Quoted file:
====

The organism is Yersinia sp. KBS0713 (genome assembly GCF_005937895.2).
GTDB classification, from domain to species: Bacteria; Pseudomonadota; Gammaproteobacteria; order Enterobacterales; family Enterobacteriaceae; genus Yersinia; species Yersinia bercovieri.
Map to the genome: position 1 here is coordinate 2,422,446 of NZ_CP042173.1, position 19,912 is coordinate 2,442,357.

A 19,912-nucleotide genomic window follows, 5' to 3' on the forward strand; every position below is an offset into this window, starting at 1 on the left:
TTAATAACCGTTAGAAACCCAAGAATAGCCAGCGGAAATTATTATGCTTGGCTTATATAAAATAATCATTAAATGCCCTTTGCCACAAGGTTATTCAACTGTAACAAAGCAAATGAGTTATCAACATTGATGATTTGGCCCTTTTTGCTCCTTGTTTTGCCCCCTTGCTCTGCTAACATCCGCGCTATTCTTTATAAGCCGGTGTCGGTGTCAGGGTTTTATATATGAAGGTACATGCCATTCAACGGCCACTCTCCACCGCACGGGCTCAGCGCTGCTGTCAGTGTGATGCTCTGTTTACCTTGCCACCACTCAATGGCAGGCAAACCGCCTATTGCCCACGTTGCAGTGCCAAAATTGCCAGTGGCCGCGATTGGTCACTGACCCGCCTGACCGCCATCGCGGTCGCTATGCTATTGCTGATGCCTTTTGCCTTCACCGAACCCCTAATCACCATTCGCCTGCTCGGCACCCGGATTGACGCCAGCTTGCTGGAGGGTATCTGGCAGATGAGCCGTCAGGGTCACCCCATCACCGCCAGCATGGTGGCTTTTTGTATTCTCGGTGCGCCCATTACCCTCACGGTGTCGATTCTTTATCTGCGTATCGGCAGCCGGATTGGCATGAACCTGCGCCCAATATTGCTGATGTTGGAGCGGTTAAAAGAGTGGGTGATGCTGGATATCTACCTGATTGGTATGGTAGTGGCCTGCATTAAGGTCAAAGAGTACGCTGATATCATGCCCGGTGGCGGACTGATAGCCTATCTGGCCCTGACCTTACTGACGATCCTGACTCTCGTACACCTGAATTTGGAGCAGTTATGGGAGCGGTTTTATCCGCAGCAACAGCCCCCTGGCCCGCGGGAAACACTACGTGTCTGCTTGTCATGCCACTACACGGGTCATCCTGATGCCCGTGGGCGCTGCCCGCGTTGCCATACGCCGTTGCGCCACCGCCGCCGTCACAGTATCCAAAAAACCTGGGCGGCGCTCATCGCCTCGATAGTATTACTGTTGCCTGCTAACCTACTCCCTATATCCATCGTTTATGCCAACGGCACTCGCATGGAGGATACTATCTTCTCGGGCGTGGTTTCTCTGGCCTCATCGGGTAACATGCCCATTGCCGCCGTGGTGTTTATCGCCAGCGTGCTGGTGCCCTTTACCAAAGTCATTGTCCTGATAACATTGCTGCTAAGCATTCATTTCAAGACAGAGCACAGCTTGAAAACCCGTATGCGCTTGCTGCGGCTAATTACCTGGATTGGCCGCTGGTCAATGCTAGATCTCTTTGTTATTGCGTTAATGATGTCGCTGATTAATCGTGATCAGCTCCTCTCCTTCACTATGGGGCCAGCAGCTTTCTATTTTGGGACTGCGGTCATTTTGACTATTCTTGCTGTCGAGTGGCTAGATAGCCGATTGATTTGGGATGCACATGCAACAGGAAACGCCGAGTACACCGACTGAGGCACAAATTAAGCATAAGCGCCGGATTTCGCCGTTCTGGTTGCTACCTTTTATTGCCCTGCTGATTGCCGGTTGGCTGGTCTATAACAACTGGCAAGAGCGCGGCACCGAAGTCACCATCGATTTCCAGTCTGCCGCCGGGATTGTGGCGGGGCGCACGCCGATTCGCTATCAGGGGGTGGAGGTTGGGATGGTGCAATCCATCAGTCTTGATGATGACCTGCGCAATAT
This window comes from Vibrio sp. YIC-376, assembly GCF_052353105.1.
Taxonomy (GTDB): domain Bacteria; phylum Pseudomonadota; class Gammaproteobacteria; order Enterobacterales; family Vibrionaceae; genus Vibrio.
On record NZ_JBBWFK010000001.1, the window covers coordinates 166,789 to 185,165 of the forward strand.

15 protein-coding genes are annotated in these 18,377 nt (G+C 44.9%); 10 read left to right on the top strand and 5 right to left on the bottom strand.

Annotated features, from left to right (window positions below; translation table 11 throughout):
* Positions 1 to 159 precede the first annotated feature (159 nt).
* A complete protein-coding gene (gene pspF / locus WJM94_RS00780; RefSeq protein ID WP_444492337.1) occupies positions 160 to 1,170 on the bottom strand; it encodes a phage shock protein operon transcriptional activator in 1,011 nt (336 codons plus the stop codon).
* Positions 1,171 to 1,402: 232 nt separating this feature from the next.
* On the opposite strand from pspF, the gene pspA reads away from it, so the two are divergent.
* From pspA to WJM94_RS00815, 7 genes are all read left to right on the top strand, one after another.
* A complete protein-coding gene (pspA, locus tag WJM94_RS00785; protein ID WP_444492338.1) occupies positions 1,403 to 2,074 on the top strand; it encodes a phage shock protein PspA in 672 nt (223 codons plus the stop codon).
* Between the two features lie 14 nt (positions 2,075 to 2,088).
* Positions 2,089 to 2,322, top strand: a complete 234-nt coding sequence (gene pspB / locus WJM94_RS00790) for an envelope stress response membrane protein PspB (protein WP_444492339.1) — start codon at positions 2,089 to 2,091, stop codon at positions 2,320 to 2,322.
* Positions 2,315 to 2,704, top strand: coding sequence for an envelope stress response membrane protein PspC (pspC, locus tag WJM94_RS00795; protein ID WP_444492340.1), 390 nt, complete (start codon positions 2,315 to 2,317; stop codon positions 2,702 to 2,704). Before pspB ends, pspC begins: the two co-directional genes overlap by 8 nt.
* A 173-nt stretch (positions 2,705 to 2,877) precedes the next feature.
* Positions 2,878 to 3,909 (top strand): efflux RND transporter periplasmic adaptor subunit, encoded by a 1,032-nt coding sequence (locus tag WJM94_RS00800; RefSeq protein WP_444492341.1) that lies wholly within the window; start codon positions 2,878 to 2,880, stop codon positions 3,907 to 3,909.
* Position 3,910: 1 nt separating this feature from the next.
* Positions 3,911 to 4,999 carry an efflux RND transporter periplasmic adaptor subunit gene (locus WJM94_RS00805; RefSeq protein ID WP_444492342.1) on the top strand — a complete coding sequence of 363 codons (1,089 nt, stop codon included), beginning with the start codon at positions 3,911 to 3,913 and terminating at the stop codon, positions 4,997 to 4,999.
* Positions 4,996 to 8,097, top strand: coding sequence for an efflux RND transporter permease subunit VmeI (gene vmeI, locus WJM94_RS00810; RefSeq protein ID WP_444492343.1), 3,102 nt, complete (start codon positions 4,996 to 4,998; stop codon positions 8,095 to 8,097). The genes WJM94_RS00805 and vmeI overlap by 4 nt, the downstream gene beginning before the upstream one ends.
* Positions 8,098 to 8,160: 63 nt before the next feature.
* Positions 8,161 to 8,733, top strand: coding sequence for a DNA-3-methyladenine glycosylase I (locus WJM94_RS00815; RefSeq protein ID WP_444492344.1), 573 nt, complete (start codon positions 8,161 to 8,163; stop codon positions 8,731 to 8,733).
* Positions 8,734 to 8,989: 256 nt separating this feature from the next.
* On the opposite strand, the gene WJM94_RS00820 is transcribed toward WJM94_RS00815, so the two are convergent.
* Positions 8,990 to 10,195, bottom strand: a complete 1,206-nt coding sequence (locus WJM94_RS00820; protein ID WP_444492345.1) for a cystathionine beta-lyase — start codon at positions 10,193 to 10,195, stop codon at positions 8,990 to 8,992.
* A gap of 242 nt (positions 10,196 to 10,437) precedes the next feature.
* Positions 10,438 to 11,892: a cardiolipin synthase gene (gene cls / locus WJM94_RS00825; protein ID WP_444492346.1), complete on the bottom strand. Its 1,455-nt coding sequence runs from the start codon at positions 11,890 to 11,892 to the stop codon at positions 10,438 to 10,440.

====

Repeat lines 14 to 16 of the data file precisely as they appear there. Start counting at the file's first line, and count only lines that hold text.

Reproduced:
* On the opposite strand from pspF, the gene pspA reads away from it, so the two are divergent.
* From pspA to WJM94_RS00815, 7 genes are all read left to right on the top strand, one after another.
* A complete protein-coding gene (pspA, locus tag WJM94_RS00785; protein ID WP_444492338.1) occupies positions 1,403 to 2,074 on the top strand; it encodes a phage shock protein PspA in 672 nt (223 codons plus the stop codon).